The Limestone Methodist Episcopal church, located at the lime quarries near Loyalsock creek, had its beginning in a Sunday school started there in 1872. A church was built in 1888 at a cost of $1,800. It is entirely free of debt and has a membership of sixty at the present time. The Sunday school numbers 105 scholars. Charles E. Hicks, who took a deep interest in founding the school and pushing the project of building the church, is the superintendent. As there is quite a populous settlement along the base of Sand Hill and near the limekilns, this church and school are very convenient for the inhabitants and their children.
Cemeteries. - The oldest burial place in the present township was known as the Harris graveyard, at Loyalsock. When it was founded is unknown, but it must have been during the time of the Indian troubles. It is very likely that some of the early settlers who lost their lives at the bands of the savages were buried there. Samuel Harris, as has been shown in the colonial chapters, settled there very early. The graveyard was started on his farm and was, therefore, private ground, but others outside of his family were permitted to be buried there. John Kidd, the first prothonotary of Lycoming county, and the first member of the bar, died September 9, 1813, and was buried in this ground. He was a relative or close friend of the Harris family, which accounts for his place of interment.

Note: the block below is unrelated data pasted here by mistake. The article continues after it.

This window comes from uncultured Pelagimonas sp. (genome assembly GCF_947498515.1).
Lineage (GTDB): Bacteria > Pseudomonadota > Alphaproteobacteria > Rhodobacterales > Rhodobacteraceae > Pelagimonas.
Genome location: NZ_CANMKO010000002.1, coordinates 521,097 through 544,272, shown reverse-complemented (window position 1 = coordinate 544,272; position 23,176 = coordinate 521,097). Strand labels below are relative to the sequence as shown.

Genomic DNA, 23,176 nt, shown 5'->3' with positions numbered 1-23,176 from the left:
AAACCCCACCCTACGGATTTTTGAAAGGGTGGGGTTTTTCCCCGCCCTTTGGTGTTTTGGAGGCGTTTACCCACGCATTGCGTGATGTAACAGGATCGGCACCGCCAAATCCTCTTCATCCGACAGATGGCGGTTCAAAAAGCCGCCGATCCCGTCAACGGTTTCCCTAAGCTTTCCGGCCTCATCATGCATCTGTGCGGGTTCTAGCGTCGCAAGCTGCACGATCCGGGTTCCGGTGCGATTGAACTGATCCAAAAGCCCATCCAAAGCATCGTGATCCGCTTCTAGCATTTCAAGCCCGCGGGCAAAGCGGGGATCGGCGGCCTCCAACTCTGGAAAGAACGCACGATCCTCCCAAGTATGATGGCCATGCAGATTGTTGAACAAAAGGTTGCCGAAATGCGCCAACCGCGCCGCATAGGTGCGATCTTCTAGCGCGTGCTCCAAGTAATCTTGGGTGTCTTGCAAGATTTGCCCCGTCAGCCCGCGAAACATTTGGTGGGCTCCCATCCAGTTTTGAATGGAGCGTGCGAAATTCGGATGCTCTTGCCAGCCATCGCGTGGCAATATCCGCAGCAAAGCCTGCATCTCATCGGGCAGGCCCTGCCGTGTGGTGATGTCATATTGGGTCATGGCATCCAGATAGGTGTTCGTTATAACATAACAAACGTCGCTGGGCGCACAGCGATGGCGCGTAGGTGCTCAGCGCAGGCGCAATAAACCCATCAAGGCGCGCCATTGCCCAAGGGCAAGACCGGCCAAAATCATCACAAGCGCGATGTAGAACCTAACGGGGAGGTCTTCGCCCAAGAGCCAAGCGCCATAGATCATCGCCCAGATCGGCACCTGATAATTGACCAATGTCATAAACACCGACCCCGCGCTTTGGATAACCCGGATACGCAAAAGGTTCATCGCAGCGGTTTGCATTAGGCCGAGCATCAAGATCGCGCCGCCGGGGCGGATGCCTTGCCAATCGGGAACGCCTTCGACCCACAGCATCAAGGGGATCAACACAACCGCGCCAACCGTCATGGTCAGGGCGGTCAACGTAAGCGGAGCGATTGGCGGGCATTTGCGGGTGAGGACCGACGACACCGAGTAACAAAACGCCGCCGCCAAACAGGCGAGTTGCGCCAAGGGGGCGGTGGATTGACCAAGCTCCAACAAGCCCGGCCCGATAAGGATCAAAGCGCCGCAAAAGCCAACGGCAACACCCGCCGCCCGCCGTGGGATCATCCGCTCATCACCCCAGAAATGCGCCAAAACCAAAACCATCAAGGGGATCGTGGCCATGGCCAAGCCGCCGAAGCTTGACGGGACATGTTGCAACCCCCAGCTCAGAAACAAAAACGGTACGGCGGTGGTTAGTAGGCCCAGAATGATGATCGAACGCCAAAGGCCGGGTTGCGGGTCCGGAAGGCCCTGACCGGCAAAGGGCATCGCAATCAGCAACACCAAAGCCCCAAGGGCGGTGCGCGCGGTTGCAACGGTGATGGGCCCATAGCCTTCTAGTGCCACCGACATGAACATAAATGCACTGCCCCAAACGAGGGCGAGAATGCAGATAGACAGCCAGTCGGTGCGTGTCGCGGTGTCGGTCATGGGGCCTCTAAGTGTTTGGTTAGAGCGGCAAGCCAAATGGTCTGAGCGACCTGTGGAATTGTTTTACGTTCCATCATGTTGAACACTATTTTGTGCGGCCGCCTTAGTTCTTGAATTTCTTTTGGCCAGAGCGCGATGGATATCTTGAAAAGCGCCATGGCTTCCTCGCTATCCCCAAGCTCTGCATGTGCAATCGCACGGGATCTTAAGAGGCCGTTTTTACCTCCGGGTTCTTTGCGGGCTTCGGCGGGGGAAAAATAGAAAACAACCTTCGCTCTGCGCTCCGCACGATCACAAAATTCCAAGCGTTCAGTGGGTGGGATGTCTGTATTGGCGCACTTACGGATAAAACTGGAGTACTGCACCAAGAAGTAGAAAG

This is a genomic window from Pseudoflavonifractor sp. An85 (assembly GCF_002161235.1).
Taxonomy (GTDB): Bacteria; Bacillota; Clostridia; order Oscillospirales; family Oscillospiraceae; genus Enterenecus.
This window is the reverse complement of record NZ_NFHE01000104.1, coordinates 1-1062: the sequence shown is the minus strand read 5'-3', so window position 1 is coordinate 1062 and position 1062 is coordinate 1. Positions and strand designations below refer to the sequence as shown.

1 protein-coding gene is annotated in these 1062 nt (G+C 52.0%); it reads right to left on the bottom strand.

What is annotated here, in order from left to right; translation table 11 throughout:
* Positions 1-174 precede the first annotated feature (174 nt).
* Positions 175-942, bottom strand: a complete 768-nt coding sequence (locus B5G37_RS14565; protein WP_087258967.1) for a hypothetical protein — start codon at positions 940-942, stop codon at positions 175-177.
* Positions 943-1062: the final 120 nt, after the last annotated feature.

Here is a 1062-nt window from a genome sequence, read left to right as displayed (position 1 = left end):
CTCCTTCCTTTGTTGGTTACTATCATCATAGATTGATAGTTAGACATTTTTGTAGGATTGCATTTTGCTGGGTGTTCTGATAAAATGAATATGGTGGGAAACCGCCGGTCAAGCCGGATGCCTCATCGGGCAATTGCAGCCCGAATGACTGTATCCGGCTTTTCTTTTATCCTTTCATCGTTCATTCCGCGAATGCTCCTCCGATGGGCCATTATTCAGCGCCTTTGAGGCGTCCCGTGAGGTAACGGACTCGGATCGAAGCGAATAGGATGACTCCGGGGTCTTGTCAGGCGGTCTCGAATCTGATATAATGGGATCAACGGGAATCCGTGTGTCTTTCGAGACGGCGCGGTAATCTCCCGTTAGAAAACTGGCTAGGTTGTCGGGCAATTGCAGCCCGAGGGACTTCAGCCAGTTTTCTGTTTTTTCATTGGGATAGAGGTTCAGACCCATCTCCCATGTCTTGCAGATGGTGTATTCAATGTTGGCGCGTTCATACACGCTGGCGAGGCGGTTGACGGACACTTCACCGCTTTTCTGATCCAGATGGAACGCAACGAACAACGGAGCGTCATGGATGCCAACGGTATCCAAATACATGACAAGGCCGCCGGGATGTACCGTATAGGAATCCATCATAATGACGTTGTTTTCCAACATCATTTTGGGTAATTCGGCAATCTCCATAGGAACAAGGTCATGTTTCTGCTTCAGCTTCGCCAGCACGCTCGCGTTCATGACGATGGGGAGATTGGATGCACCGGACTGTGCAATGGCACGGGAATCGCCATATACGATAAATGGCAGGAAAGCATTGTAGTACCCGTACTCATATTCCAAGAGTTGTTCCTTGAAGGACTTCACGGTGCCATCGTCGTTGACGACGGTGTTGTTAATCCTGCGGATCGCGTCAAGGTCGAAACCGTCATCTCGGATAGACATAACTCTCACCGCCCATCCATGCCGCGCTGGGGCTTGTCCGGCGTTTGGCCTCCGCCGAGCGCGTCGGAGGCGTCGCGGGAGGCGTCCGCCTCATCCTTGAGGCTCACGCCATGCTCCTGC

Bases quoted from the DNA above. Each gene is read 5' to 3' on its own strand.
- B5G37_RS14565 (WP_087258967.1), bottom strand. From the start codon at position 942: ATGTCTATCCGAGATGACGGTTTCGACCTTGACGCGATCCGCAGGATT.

The old grave yard was disturbed by the building of the Catawissa, branch of the Philadelphia and Reading railroad, which passed through it. The friends of many who were buried there removed their remains to what is now known as the Sand Hill cemetery, which was laid out on the hillside near by. It has been made a very handsome place for burial purposes. From its commanding position a line view of the borough of Montoursville and the valley beyond is afforded, and as the lot owners take pride in keeping the graves of their ancestors and friends in good order, it is destined to become more beautiful as the years roll on.
The cemeteries adjacent to Williamsport, which are institutions of that city, although located in this township, are properly treated in connection with that city.